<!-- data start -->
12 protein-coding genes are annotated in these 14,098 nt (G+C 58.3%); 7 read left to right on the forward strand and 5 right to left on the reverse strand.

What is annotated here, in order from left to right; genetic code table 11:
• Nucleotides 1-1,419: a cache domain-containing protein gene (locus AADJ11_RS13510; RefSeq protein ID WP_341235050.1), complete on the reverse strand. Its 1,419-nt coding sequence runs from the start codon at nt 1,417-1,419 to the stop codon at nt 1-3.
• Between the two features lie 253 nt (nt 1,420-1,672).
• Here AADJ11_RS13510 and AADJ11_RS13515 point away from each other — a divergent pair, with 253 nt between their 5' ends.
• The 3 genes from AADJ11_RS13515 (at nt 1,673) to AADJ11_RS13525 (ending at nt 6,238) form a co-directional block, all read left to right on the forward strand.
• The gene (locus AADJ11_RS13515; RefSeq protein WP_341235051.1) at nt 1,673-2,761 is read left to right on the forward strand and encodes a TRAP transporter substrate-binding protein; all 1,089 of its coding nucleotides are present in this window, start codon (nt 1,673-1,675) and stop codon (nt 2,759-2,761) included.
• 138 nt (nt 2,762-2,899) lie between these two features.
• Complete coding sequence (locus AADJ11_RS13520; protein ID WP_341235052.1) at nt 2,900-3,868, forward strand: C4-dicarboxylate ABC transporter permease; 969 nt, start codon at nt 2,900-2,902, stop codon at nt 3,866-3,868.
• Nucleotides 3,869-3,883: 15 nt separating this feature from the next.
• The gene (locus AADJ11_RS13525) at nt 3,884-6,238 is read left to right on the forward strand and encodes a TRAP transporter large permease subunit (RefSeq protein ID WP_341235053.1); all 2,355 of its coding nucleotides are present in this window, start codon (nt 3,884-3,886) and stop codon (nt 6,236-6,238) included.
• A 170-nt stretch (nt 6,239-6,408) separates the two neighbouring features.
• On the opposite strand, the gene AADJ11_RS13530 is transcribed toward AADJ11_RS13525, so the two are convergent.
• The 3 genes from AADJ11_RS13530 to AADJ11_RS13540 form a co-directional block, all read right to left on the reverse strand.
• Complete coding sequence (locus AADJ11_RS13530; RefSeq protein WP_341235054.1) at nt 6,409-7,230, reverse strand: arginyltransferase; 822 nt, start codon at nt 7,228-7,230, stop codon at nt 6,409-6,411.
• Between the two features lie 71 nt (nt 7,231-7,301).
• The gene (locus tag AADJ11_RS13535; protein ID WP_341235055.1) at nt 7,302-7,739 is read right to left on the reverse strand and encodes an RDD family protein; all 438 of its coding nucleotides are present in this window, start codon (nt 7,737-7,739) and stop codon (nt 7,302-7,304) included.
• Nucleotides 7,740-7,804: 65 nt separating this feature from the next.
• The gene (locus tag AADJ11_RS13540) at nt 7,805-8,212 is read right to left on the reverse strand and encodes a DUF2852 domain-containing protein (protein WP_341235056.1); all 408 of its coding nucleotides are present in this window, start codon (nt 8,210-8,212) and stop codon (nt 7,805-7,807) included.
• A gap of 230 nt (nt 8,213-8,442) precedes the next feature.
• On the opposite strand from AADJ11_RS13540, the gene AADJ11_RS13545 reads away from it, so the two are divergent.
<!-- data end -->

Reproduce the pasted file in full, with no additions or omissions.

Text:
12 protein-coding genes are annotated in these 14,098 nt (G+C 58.3%); 7 read left to right on the forward strand and 5 right to left on the reverse strand.

What is annotated here, in order from left to right; genetic code table 11:
• Nucleotides 1-1,419: a cache domain-containing protein gene (locus AADJ11_RS13510; RefSeq protein ID WP_341235050.1), complete on the reverse strand. Its 1,419-nt coding sequence runs from the start codon at nt 1,417-1,419 to the stop codon at nt 1-3.
• Between the two features lie 253 nt (nt 1,420-1,672).
• Here AADJ11_RS13510 and AADJ11_RS13515 point away from each other — a divergent pair, with 253 nt between their 5' ends.
• The 3 genes from AADJ11_RS13515 (at nt 1,673) to AADJ11_RS13525 (ending at nt 6,238) form a co-directional block, all read left to right on the forward strand.
• The gene (locus AADJ11_RS13515; RefSeq protein WP_341235051.1) at nt 1,673-2,761 is read left to right on the forward strand and encodes a TRAP transporter substrate-binding protein; all 1,089 of its coding nucleotides are present in this window, start codon (nt 1,673-1,675) and stop codon (nt 2,759-2,761) included.
• 138 nt (nt 2,762-2,899) lie between these two features.
• Complete coding sequence (locus AADJ11_RS13520; protein ID WP_341235052.1) at nt 2,900-3,868, forward strand: C4-dicarboxylate ABC transporter permease; 969 nt, start codon at nt 2,900-2,902, stop codon at nt 3,866-3,868.
• Nucleotides 3,869-3,883: 15 nt separating this feature from the next.
• The gene (locus AADJ11_RS13525) at nt 3,884-6,238 is read left to right on the forward strand and encodes a TRAP transporter large permease subunit (RefSeq protein ID WP_341235053.1); all 2,355 of its coding nucleotides are present in this window, start codon (nt 3,884-3,886) and stop codon (nt 6,236-6,238) included.
• A 170-nt stretch (nt 6,239-6,408) separates the two neighbouring features.
• On the opposite strand, the gene AADJ11_RS13530 is transcribed toward AADJ11_RS13525, so the two are convergent.
• The 3 genes from AADJ11_RS13530 to AADJ11_RS13540 form a co-directional block, all read right to left on the reverse strand.
• Complete coding sequence (locus AADJ11_RS13530; RefSeq protein WP_341235054.1) at nt 6,409-7,230, reverse strand: arginyltransferase; 822 nt, start codon at nt 7,228-7,230, stop codon at nt 6,409-6,411.
• Between the two features lie 71 nt (nt 7,231-7,301).
• The gene (locus tag AADJ11_RS13535; protein ID WP_341235055.1) at nt 7,302-7,739 is read right to left on the reverse strand and encodes an RDD family protein; all 438 of its coding nucleotides are present in this window, start codon (nt 7,737-7,739) and stop codon (nt 7,302-7,304) included.
• Nucleotides 7,740-7,804: 65 nt separating this feature from the next.
• The gene (locus tag AADJ11_RS13540) at nt 7,805-8,212 is read right to left on the reverse strand and encodes a DUF2852 domain-containing protein (protein WP_341235056.1); all 408 of its coding nucleotides are present in this window, start codon (nt 8,210-8,212) and stop codon (nt 7,805-7,807) included.
• A gap of 230 nt (nt 8,213-8,442) precedes the next feature.
• On the opposite strand from AADJ11_RS13540, the gene AADJ11_RS13545 reads away from it, so the two are divergent.